News Alerts and Breach Report for Week of September 12, 2022
Experts Respond to FTC’s ANPR
The Federal Trade Commission (FTC) held a public comment hearing last week on its advanced notice of proposed rulemaking (ANPR). The hearing involved a panel of industry experts, and they provided perspective on commercial surveillance and data security. Jason Kint, CEO of Digital Content Next noted that the FTC should pay attention to dominant tech players setting the tone, while Rebecca Finlay, CEO of Partnership on AI told the FTC they needed to take AI into account when making new rules. Paul Martino, vice president and senior policy counsel at the National Retail Foundation warned the FTC against making rules too broad, or making rules without understanding context. Also, according to Next Gov, panelists discussed the Global Privacy Control, “a browser setting that lets consumers tell websites their privacy preferences without having to manually reach out to each website—as an important measure for users and companies to take to protect choice and privacy.”
Indonesia to Punish Data Breach with Jail Time
A pending privacy law in Indonesia will prosecute violators with jail time. According to Bloomberg, “Data operators could face up to five years in jail and a maximum fine of 5 billion rupiah ($337,000) for leaking or misusing private information, according to Indonesia’s new data privacy bill set to be passed by parliament this week.”
Ohio, Michigan, and Pennsylvania Consider Privacy Laws
Following the passage of similar laws in Colorado, Connecticut, Utah, and Virginia California, three new U.S. states are considering privacy legislation. The Michigan legislature is currently considering the Consumer Privacy Act (House Bill 5989). It would apply to for-profit businesses that process the personal data of at least 100,000 Michigan residents or control the data of at least 25,000 Michigan residents and makes over 50 percent of its revenue from the sale of such data. HB 5989 would grant consumers a private right of access, the right to correct and delete their data, restrict its use, opt out of their data being sold, and the right to receive a portable copy of their data. The Ohio Personal Privacy Act (House Bill 376) was “informally passed” in February but has since sat with the Rules and Reference Committee. HB 376 resembles Michigan’s HB 5989 in many ways, though it specifically excludes certain government agencies, and sets a gross revenue applicability threshold of $25 million. Pennsylvania’s HB 2202 sits with the Consumer Affairs Committee and sets an applicability threshold of $20 million for for-profit entities. Pennsylvania is also considering several other stripped-down versions of HB 2202. None of the aforementioned bills include a private right of action for consumers.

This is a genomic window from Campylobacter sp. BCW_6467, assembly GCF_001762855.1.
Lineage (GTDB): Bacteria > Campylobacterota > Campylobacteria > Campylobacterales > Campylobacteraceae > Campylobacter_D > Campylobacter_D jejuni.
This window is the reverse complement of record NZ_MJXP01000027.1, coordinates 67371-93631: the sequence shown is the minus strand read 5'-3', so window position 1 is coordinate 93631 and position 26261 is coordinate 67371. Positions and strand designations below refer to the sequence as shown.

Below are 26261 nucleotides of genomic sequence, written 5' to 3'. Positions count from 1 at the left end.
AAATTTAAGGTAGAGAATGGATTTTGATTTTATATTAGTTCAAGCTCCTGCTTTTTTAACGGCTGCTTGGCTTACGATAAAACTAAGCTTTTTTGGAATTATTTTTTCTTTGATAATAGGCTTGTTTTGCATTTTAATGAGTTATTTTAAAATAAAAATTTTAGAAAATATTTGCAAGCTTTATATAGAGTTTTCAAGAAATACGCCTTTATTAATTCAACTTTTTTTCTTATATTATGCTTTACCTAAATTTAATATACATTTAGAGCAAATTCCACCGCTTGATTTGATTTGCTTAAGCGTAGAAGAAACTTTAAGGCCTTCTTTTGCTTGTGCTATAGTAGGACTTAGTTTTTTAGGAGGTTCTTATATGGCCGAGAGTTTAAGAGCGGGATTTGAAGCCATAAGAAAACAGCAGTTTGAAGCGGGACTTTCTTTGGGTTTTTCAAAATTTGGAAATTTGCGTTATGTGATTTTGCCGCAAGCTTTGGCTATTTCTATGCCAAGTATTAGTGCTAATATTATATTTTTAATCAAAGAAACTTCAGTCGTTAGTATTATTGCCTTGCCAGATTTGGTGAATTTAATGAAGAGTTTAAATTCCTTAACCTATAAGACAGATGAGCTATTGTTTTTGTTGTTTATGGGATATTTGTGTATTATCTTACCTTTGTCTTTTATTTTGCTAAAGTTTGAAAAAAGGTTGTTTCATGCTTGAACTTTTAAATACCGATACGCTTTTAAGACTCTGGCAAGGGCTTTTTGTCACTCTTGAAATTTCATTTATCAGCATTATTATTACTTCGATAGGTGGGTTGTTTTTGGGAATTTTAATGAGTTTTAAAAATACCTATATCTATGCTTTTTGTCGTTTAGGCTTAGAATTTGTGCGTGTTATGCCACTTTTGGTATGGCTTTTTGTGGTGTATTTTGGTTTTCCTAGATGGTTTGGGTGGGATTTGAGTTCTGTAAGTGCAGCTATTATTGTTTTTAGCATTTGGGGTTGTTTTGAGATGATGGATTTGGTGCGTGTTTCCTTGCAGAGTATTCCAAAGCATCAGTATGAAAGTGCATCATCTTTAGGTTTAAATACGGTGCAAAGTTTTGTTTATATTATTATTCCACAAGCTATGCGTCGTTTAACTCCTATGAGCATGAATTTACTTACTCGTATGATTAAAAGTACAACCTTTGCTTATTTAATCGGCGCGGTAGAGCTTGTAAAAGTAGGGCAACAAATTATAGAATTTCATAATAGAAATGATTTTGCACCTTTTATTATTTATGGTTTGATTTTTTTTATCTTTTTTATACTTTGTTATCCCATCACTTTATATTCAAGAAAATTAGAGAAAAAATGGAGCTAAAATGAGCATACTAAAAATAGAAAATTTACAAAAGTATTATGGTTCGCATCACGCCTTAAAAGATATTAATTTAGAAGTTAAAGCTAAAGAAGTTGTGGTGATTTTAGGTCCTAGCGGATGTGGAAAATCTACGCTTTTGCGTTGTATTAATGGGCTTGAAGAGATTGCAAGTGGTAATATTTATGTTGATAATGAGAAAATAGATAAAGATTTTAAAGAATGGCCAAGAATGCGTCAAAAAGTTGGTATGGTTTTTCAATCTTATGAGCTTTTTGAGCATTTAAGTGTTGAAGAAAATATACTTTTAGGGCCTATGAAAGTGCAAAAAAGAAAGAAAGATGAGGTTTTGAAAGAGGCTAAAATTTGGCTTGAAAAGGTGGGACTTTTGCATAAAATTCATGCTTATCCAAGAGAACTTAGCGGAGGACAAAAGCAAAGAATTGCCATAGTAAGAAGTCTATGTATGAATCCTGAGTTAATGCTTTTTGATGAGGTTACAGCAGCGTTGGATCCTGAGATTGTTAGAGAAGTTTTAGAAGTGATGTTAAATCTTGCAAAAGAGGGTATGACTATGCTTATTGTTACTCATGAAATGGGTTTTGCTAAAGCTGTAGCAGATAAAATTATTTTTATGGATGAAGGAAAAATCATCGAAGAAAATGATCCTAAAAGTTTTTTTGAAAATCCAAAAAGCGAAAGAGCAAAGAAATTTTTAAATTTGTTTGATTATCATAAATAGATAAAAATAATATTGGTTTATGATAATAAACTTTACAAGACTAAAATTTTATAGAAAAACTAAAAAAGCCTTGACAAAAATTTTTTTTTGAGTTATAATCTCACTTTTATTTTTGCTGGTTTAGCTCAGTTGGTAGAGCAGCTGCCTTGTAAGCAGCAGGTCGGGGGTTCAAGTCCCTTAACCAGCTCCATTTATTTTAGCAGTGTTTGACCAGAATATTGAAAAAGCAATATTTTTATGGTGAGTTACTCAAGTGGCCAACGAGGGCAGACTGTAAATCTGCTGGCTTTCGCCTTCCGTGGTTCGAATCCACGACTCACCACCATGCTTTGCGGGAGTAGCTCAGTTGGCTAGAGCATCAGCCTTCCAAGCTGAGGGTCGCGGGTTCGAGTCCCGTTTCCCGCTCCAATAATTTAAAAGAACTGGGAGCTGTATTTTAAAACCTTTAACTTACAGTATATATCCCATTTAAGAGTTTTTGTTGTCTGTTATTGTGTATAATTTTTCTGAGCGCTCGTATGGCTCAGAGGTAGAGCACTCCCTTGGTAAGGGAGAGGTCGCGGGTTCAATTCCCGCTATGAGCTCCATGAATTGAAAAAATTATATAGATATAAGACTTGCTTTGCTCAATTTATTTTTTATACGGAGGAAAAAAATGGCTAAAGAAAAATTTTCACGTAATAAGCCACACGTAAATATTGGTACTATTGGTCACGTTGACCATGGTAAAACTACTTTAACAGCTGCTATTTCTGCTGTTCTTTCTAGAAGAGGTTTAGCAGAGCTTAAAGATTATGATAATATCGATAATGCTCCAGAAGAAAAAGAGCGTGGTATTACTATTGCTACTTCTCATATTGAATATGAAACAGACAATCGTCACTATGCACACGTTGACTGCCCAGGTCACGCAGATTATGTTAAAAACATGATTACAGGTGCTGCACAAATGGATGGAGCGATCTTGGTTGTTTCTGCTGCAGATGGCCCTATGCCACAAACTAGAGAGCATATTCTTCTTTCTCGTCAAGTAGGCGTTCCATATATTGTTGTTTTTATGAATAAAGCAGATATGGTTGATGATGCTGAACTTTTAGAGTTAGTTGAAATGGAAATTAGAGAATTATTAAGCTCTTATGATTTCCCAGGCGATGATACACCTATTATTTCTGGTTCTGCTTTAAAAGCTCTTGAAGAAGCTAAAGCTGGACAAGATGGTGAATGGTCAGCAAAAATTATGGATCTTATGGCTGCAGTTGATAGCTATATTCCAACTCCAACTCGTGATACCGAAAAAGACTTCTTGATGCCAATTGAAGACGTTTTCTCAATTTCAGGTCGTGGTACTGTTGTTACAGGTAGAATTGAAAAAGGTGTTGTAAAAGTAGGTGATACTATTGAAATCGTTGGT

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To read our guide on the Information Commissioner’s Office draft guidance aimed at assisting organizations implementing a ‘data protection by design and by default’ approach via techniques like data anonymization and pseudonymization, as well as through the use of privacy enhancing technologies, click here.
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